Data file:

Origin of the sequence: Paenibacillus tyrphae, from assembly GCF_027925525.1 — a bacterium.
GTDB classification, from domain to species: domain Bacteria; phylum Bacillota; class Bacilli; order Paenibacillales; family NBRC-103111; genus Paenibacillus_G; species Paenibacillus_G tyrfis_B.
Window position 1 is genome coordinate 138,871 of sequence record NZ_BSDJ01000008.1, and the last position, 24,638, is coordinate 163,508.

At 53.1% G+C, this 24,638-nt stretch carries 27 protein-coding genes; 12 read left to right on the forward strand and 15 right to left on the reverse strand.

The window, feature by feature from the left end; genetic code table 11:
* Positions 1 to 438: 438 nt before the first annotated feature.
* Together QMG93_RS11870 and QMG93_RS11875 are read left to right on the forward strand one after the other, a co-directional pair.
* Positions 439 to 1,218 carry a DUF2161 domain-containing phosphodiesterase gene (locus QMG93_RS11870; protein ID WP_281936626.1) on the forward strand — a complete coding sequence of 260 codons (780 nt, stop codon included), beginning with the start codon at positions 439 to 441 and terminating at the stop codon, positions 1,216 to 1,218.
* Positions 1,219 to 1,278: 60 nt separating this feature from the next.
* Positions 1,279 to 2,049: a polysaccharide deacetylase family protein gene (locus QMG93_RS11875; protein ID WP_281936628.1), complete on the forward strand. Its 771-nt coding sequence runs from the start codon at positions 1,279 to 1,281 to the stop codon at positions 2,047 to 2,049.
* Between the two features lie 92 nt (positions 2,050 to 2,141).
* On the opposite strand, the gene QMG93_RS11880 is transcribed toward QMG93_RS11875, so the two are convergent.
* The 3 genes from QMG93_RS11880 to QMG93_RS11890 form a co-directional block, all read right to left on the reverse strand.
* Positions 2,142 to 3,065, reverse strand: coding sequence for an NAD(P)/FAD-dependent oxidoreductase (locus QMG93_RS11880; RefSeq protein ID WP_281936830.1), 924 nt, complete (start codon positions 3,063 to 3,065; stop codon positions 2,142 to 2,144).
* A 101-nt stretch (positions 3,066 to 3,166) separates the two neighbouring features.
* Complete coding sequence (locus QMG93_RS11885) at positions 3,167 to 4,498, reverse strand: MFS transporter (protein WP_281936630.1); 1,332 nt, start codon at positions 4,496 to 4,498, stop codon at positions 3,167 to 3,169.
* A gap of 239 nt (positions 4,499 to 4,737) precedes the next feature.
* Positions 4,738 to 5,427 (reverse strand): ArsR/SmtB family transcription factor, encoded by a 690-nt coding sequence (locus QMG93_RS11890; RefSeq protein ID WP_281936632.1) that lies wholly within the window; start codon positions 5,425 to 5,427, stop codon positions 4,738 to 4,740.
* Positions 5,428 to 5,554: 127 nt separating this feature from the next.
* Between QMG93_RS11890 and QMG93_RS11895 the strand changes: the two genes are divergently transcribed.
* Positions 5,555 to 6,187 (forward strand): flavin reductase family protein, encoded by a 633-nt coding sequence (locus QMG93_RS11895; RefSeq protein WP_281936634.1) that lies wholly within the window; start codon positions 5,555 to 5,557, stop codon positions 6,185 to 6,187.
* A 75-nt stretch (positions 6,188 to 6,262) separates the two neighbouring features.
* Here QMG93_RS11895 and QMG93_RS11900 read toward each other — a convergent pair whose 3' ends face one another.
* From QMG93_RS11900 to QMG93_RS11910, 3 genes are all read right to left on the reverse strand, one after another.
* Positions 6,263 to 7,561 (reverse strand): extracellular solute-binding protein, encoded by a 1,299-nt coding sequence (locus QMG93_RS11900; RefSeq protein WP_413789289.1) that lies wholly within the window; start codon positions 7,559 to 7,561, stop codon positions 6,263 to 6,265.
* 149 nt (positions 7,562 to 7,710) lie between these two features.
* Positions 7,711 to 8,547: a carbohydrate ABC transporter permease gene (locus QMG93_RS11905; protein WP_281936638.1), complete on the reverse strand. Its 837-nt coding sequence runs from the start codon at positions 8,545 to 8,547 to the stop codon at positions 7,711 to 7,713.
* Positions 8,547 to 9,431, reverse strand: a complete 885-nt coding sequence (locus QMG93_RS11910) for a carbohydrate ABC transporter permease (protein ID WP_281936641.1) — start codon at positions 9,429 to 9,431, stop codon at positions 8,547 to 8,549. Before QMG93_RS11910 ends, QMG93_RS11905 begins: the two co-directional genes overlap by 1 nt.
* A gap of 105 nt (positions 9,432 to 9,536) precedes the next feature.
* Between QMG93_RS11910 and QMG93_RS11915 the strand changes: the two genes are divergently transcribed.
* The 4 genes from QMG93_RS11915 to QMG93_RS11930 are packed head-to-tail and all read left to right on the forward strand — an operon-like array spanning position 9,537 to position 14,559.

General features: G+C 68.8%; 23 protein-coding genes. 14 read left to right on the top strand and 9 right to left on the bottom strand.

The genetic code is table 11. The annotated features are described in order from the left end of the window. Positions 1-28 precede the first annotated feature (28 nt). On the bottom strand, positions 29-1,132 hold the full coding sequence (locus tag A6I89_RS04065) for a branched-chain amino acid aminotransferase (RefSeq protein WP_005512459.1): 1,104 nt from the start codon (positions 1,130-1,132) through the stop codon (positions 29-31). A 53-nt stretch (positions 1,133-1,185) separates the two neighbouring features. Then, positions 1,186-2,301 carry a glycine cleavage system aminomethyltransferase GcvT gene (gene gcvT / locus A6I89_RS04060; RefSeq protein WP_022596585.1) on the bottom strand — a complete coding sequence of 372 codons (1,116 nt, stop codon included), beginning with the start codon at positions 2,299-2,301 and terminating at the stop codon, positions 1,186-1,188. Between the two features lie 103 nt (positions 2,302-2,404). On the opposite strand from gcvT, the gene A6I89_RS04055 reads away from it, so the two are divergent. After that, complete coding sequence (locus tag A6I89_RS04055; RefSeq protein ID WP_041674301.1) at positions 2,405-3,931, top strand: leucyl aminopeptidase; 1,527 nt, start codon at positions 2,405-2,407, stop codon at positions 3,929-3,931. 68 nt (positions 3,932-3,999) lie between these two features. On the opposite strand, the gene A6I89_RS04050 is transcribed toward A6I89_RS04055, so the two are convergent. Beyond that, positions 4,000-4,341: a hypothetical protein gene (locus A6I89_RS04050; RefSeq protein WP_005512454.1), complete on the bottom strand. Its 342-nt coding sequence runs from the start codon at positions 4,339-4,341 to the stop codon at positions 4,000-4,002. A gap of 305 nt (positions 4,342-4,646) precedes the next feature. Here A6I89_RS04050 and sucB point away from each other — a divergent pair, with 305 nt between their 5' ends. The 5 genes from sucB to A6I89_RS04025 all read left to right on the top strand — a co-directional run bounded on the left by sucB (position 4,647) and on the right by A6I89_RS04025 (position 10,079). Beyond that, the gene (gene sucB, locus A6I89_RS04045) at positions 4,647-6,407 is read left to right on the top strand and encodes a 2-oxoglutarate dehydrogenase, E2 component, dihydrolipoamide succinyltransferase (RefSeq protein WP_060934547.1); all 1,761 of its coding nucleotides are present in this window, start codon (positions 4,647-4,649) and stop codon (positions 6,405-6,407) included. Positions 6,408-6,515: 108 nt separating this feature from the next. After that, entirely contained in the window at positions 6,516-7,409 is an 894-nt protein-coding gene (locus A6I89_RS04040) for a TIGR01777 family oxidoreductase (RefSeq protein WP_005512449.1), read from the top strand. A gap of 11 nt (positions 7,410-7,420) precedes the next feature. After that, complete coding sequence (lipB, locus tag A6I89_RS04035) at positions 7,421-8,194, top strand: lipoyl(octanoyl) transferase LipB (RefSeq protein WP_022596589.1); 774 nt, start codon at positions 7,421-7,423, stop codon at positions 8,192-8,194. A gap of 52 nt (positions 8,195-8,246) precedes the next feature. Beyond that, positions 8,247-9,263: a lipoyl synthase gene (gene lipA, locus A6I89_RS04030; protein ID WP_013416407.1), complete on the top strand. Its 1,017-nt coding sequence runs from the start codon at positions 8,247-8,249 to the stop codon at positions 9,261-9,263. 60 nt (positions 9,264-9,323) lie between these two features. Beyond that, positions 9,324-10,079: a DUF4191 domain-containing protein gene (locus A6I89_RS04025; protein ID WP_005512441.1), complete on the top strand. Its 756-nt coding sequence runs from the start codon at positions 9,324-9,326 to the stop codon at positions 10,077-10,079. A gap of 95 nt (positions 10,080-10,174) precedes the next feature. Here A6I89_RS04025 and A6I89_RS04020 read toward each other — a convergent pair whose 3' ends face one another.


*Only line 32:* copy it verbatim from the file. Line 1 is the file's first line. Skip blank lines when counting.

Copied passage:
General features: G+C 68.8%; 23 protein-coding genes. 14 read left to right on the top strand and 9 right to left on the bottom strand.